Black Rhinos Translocated as part of Leading Conservation Programme  – Rights History
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Black Rhinos Translocated as part of Leading Conservation Programme 

Black Rhinos Translocated as part of Leading Conservation Programme 
Image by Casey Pratt / Love Africa Marketing

In mid-April, four Black Rhino bulls were translocated from Ezemvelo KZN Wildlife’s Weenen Nature Reserve and Ithala Game Reserve to Bonamanzi Game Reserve.

Expanding the Range of the Black Rhino

The relocation formed part of WWF’s Black Rhino Range Expansion Project, which has successfully created 13 new Black Rhino populations in South Africa thus far.

Black Rhinos Translocated as part of Leading Conservation Programme 
Image: Casey Pratt / Love Africa Marketing

The aim of the project is for Ezemvelo to partner with private and communal land owners to increase the habitat available to Black Rhino. Under the terms of  the agreement, Ezemvelo KZN Wildlife provides the Rhino, while the receiving property is responsible for the care and custodianship of the animals.

Black Rhino Breeding Dynamics

The four Black Rhinos translocated were specifically selected for relocation in order to preserve the genetics of the Black Rhino populations on the smaller reserves, to prevent conflict between bulls, and to expand the overall range of the species.

“Weenen has a very specific Black Rhino breeding program,” said Weenen Nature Reserve Conservation Manager, Frik Lemmer. “These young bulls need to be relocated to other reserves in order to protect the genetic wellbeing of the population.”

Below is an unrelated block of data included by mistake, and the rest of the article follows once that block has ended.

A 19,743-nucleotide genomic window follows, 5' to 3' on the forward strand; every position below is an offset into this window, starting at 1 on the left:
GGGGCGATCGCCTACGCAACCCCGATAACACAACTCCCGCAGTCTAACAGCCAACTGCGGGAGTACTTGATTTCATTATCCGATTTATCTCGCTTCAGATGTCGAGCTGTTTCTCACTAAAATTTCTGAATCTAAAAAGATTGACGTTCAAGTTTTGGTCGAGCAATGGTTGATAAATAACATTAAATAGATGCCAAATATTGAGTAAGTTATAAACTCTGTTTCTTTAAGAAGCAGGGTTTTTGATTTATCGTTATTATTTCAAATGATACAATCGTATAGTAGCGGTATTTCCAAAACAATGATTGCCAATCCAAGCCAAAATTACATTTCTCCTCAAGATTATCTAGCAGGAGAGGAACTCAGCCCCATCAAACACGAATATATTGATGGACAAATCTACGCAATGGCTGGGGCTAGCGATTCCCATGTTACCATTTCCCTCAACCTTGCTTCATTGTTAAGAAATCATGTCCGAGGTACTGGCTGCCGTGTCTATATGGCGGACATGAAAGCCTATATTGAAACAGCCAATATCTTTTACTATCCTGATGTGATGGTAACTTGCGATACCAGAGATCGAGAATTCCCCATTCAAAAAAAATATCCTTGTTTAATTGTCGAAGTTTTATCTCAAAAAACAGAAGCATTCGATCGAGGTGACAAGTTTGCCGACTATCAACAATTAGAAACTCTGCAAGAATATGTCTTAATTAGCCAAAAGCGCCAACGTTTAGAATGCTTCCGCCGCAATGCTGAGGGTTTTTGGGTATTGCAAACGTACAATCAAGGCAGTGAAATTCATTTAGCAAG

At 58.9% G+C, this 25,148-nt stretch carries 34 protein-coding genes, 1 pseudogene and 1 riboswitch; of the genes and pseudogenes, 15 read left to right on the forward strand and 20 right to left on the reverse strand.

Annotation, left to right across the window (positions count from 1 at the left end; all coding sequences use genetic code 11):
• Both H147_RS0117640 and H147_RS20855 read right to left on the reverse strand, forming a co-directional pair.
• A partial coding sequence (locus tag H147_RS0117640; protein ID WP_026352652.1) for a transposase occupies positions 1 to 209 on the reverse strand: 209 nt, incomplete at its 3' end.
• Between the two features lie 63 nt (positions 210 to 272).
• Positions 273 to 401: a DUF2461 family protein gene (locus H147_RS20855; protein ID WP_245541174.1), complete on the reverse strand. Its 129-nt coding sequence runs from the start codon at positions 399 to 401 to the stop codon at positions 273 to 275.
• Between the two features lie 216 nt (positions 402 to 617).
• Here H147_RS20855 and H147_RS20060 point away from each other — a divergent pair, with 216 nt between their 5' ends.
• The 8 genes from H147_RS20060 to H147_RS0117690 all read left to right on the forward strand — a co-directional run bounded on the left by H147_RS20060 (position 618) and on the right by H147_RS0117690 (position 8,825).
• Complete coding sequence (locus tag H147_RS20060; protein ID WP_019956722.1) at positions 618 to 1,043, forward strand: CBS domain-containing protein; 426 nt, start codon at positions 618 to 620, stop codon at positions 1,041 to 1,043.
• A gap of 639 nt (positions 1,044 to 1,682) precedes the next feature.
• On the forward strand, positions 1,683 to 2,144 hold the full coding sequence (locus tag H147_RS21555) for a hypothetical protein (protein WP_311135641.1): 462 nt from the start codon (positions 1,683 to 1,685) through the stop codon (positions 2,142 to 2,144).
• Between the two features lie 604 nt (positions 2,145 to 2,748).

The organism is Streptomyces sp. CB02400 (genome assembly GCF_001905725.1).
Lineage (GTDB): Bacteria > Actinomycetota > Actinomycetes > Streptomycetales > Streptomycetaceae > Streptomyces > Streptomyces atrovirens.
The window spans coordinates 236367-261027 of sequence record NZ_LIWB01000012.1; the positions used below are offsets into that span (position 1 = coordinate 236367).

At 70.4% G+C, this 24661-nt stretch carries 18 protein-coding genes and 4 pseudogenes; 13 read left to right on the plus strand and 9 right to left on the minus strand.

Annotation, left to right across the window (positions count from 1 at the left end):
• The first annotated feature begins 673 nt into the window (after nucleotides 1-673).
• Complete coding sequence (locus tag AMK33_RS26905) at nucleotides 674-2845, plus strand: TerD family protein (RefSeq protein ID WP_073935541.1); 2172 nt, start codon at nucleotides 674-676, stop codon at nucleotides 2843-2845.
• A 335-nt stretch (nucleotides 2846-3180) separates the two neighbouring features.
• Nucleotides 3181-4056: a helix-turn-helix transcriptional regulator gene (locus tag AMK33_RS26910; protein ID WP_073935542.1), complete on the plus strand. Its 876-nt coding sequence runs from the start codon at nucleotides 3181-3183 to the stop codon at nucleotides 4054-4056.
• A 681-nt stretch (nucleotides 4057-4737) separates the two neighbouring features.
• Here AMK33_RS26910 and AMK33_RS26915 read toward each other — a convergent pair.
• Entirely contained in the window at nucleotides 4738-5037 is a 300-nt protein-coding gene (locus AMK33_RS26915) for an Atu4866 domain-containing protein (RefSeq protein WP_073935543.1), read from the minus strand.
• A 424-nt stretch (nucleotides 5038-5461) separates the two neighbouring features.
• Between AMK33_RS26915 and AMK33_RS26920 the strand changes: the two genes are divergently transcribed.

“We have a resident breeding bull on Weenen, and that animal should not be challenged in any way by other bulls on a property this size,” explains Lemmer. “It could lead to fighting, breakouts, and even the possible death of one of the animals.”

Black Rhinos Translocated as part of Leading Conservation Programme 
Dr. Rowan Leeming and Frik Lemmer check on the bull after darting. Image: Casey Pratt / Love Africa Marketing

The Future of Black Rhinos in KZN

The relocation to Bonamanzi Game Reserve will not only protect existing populations, but also further promote the expansion of Black Rhino breeding opportunities in Kwa-Zulu Natal. 

“Black Rhinos are very much at risk, which is why the breeding of these animals at smaller reserves like Weenen Nature Reserve is an important part of the population dynamic and the overall conservation of the species,” says Lemmer.

Led by Ezemvelo KZN Wildlife’s Game Capture Unit; the Rhinos were safely darted, dehorned and transported.

Black Rhinos Translocated as part of Leading Conservation Programme 
The Rhinos were dehorned prior to being relocated. Image: Casey Pratt / Love Africa Marketing

Wildlife ACT has fitted each Rhino with a tracking collar to enable post-release monitoring.

The move was carried out as part of the Black Rhino Range Expansion Project, a partnership between Ezemvelo KZN Wildlife and WWF,  together with Wildlife ACT and Bonamanzi Game Reserve.

Read more on this story of the Black Rhinos translocated via News24 and Mongabay.

The post Black Rhinos Translocated as part of Leading Conservation Programme  appeared first on Wildlife ACT.

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